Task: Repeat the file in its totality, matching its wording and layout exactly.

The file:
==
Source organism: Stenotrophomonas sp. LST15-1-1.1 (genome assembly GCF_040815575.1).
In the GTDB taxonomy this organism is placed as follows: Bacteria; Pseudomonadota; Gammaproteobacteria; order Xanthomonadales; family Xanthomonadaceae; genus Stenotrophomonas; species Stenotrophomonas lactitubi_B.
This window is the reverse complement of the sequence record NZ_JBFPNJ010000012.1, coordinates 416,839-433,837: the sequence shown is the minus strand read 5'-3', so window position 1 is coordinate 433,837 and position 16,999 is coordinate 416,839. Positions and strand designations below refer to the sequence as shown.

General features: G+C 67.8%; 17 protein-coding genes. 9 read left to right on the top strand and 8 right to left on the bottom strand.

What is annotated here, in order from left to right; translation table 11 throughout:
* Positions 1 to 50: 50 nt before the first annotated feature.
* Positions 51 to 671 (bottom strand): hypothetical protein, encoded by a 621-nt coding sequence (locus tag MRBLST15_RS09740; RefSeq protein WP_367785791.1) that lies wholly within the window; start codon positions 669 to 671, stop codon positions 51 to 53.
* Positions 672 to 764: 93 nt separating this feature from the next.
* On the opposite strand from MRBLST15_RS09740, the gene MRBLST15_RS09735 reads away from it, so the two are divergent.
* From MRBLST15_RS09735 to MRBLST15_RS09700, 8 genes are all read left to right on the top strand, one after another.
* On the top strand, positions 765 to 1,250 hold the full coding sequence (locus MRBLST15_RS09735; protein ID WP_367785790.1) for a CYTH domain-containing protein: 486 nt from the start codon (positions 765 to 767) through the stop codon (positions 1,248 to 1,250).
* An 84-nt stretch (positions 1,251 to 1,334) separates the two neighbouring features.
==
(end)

Source organism: Stenotrophomonas sp. LST15-1-1.1 (genome assembly GCF_040815575.1).
In the GTDB taxonomy this organism is placed as follows: Bacteria; Pseudomonadota; Gammaproteobacteria; order Xanthomonadales; family Xanthomonadaceae; genus Stenotrophomonas; species Stenotrophomonas lactitubi_B.
This window is the reverse complement of the sequence record NZ_JBFPNJ010000012.1, coordinates 416,839-433,837: the sequence shown is the minus strand read 5'-3', so window position 1 is coordinate 433,837 and position 16,999 is coordinate 416,839. Positions and strand designations below refer to the sequence as shown.

General features: G+C 67.8%; 17 protein-coding genes. 9 read left to right on the top strand and 8 right to left on the bottom strand.

What is annotated here, in order from left to right; translation table 11 throughout:
* Positions 1 to 50: 50 nt before the first annotated feature.
* Positions 51 to 671 (bottom strand): hypothetical protein, encoded by a 621-nt coding sequence (locus tag MRBLST15_RS09740; RefSeq protein WP_367785791.1) that lies wholly within the window; start codon positions 669 to 671, stop codon positions 51 to 53.
* Positions 672 to 764: 93 nt separating this feature from the next.
* On the opposite strand from MRBLST15_RS09740, the gene MRBLST15_RS09735 reads away from it, so the two are divergent.
* From MRBLST15_RS09735 to MRBLST15_RS09700, 8 genes are all read left to right on the top strand, one after another.
* On the top strand, positions 765 to 1,250 hold the full coding sequence (locus MRBLST15_RS09735; protein ID WP_367785790.1) for a CYTH domain-containing protein: 486 nt from the start codon (positions 765 to 767) through the stop codon (positions 1,248 to 1,250).
* An 84-nt stretch (positions 1,251 to 1,334) separates the two neighbouring features.